Editor's Space

The Long and Winding Road to Priesthood

On June 27, Bishop Nicholas DiMarzio will ordain four men to the priesthood at the Co-Cathedral of St. Joseph, less than one month after arriving at his 50th anniversary of ordination. Bishop DiMarzio has been a tireless and effective promoter of priestly vocation during his 17 years as bishop of Brooklyn. In 2014, for example, Brooklyn had the largest ordination class in the country with 13 new priests.

This year, he will ordain four men to the priesthood. Due to COVID-19 regulations, the ordination will not have the massive attendance that we usually see with these events.

These ordinations are taking place after the diocese lost two extraordinary priests and several permanent deacons to the pandemic. It takes place during a very difficult moment in the life of our diocese and our nation: A wave of protests has shaken the country after the killing of George Floyd.

Tensions are high at the moment the country needs unity. The church herself has gone through
a painful period over the past two years, reliving the worst years of the sexual abuse crisis. People might want to ask these four men, “Do you really want to become a priest now?”

Well, this year’s ordinands are not as numerous as they were in 2014, but they certainly are an extraordinary group.

Three of them are in their 50s, and the fourth is 35 years old. The four of them have been through a lot in their lives. They arrive at their ordination as mature men after facing all kinds of challenges and detours.

Father Dragan Pusic is from Bosnia and grew up under communism in Yugoslavia. He and his family paid the price of being Catholics at a time when being so meant you were considered a second-class citizen in his country.

After the end of communism and the disintegration of Yugoslavia, he lived through horrible civil wars that killed more than 140,000 people.

Father Peter Okajima was born in Manhattan and raised in Queens, in a family where religion was not discussed. His father, born and raised in Japan, was a Buddhist and served as a Japanese translator for General Douglas MacArthur. His mother was a Shintoist. As a young man, Father Okajima got married, had two kids, and had a great job in the financial sector. Later in life, he divorced, had his marriage annulled, and discovered his vocation. He attended two different seminaries before coming to Brooklyn.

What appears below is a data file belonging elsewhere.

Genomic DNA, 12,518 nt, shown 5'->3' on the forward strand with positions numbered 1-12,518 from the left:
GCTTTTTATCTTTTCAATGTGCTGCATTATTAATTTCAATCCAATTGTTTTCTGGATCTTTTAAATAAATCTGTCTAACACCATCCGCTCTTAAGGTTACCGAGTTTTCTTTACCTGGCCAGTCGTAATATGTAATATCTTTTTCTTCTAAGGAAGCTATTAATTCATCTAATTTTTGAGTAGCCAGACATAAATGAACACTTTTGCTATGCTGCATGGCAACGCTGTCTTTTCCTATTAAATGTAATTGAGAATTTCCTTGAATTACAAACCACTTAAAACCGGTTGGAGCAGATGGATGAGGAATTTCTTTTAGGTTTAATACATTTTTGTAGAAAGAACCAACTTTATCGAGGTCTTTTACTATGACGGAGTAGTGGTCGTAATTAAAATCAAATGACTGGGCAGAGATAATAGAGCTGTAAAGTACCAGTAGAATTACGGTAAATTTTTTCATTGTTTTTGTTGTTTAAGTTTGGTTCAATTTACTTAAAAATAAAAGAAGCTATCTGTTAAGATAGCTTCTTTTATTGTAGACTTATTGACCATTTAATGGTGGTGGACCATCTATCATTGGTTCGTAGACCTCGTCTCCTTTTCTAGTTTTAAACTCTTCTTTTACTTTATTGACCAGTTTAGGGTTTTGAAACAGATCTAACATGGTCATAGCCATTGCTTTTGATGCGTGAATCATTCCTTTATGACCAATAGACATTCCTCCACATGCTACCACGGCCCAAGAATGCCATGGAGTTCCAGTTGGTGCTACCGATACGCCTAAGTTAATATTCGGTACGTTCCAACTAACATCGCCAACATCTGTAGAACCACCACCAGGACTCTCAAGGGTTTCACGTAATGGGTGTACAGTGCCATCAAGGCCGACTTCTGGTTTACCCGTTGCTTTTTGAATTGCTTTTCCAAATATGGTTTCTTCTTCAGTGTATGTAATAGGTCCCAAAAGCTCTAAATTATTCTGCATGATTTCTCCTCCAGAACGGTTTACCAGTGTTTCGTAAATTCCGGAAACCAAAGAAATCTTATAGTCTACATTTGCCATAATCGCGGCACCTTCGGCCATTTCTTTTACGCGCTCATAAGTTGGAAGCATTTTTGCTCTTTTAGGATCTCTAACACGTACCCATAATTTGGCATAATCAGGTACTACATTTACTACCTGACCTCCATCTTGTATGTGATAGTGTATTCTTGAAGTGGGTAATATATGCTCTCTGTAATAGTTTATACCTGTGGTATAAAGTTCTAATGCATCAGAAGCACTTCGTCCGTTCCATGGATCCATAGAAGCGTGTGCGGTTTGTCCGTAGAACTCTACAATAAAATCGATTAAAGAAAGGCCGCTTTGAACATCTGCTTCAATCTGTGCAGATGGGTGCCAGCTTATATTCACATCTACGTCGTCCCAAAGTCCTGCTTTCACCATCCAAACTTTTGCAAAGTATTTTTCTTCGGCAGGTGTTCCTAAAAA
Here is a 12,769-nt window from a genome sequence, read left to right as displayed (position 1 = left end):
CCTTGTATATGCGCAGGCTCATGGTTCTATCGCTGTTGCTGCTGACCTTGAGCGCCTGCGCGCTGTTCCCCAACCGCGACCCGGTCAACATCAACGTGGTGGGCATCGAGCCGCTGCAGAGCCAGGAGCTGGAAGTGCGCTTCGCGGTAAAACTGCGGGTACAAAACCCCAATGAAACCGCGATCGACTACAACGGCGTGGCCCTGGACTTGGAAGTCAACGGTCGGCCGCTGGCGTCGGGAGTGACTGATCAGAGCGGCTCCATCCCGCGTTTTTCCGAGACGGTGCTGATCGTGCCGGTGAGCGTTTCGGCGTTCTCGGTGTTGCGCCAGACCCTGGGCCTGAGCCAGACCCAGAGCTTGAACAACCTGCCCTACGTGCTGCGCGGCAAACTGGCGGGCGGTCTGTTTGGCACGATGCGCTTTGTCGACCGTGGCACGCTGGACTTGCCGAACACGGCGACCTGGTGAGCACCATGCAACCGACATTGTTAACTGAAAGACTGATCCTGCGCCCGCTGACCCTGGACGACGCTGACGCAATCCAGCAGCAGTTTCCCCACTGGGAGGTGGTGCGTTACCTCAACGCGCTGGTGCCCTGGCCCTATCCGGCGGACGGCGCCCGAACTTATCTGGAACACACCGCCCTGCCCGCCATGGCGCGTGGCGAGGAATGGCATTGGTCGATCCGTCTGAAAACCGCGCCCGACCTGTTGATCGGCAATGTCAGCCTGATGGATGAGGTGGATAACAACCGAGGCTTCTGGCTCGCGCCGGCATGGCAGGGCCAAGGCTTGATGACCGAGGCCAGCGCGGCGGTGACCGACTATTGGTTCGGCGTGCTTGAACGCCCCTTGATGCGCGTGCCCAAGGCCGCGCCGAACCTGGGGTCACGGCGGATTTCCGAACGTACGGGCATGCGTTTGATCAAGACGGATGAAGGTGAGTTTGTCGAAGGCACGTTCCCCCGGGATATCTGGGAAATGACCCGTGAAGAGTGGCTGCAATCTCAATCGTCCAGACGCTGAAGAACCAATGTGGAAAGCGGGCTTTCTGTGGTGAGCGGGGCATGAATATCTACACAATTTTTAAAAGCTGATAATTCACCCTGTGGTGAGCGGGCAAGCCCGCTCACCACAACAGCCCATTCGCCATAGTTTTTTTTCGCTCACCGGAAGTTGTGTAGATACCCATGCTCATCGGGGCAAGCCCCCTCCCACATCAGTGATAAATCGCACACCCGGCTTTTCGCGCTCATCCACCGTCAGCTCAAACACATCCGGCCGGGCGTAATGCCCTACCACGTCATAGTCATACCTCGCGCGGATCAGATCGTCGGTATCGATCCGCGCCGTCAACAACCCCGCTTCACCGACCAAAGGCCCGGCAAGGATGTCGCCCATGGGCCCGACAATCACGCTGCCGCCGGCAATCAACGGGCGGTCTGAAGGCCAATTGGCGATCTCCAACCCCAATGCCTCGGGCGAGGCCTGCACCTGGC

Father Gabriel Agudelo grew up in Colombia in a profoundly Catholic family. He felt the call to the priesthood as a very young man, but his journey to the priesthood took 40 years. Along the way, he and his family had to leave their city under death threats from Marxist guerrillas. He studied international finances in Bogota and later decided to join the Jesuits. Later, he became a monk for seven years and, finally, he decided to become a priest.

The fourth one, Father Nestor Martínez, is also from Colombia. He grew up on a farm as one of 10 siblings in a devout family. They prayed the Rosary every night and worked the land every day. College was not an option — his family didn’t have the necessary resources — but he felt called to the priesthood since he was 13 and finally was able to enter the seminary in Colombia. Later,
he decided to come to the United States and enrolled in two different seminaries before coming to Brooklyn.

The path to the priesthood has been atypical for these four men. They have extraordinary stories, as you will read in their biographies, which we have included in this issue. Maybe their whole lives have
been a preparation to become priests at such a difficult and extraordinary moment for our church and our country.

We have asked the Lord of the harvest to send out workers into his harvest field. After a long journey, these four men have come to serve His people in Brooklyn and Queens. Let us thank the Lord and pray
for our four new priests.

One thought on “The Long and Winding Road to Priesthood

  1. May the Holy Spirit guides these transitional Deacons as they are on their way to become Priests for the God ‘s Kingdom.

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